The auxiliary or pilot valve consists'of two parts L and M. The part L rests in contact with the valve-seat I, and contains at its opposite ends two ports Z Z and a central port l which registers with the exhaust port I when the said part L is in its central position. The part M of the valve is similar to an ordinary D-valve, being provided with a central recess m, made of such length as to afford communication between one of the ports Z Z of the part L and the central port 1 thereof,but having end surfaces so arranged as to cover said ports Z 6 when the said part M is centrally over the part L.
The valve L, instead of bearing its full length on the valveseat, is provided with transverse ribs or projections 1 i at the ends of the valve, outside the ports Z Z and between the said ports and the middle port Z adjacent to the latter, wide spaces Z" Z being formed between said projections, into which the ports Z Z open, so that said ports will be in communication with the ports J K during a considerable part of the movement of .the valve. The valve is shown in Fig. 1 as having the form of a piston-valve, the valve-seat and the parts L and M being cylindric and the ports Z Z Z being formed by an annularly-arranged series of openings in the valves. The valve-chest is also shown as oylindrie to fit the valves, and provided with a bushing I, constructed in a familiar manner.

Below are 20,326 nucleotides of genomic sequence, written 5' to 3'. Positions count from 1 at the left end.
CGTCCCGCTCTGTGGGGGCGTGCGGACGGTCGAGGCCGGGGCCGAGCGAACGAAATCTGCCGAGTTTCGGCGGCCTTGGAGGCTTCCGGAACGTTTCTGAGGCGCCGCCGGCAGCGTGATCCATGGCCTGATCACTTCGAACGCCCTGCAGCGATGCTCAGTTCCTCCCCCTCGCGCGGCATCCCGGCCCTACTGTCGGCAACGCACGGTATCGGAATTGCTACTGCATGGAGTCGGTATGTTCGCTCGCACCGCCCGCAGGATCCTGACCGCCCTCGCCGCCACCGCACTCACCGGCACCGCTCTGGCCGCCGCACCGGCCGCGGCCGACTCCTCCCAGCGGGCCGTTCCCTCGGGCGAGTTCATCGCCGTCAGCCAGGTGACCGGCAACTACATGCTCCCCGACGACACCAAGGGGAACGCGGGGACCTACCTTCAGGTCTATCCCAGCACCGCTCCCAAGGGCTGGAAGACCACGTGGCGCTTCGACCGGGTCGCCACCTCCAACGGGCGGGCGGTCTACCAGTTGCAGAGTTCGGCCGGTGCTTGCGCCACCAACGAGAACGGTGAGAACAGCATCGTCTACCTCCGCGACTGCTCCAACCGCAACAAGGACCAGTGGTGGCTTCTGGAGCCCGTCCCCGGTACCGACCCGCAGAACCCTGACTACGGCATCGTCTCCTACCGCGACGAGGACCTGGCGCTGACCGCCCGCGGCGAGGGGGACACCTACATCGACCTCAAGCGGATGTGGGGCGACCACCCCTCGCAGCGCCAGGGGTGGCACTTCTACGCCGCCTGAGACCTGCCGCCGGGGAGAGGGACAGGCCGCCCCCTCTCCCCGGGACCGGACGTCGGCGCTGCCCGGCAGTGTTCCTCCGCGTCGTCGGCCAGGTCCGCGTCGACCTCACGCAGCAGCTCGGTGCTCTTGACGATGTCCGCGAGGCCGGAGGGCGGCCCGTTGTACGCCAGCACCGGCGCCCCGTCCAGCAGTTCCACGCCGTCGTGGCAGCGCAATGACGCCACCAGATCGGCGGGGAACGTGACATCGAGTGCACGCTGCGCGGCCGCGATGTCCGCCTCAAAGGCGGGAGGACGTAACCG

The devices shown in Figs. 1 and 2 for moving or shifting parts L and M of the pilot-valve will now be described.
N is a horizontally-arranged rock'shaft mounted in arms G G cast upon the open end of the cylinder 0. N N are operatinglevers rigidly attached to the said rock-shaft and connected at their outer ends with ropes or cables N N which extend upwardly through the elevator-shaft, and one of which passes through the elevator, so that it may be grasped and controlled by the operator. 13y pulling upwardly ordownwardl y upon either of said ropes the rock-shaft maybe turned in either direction, as desired.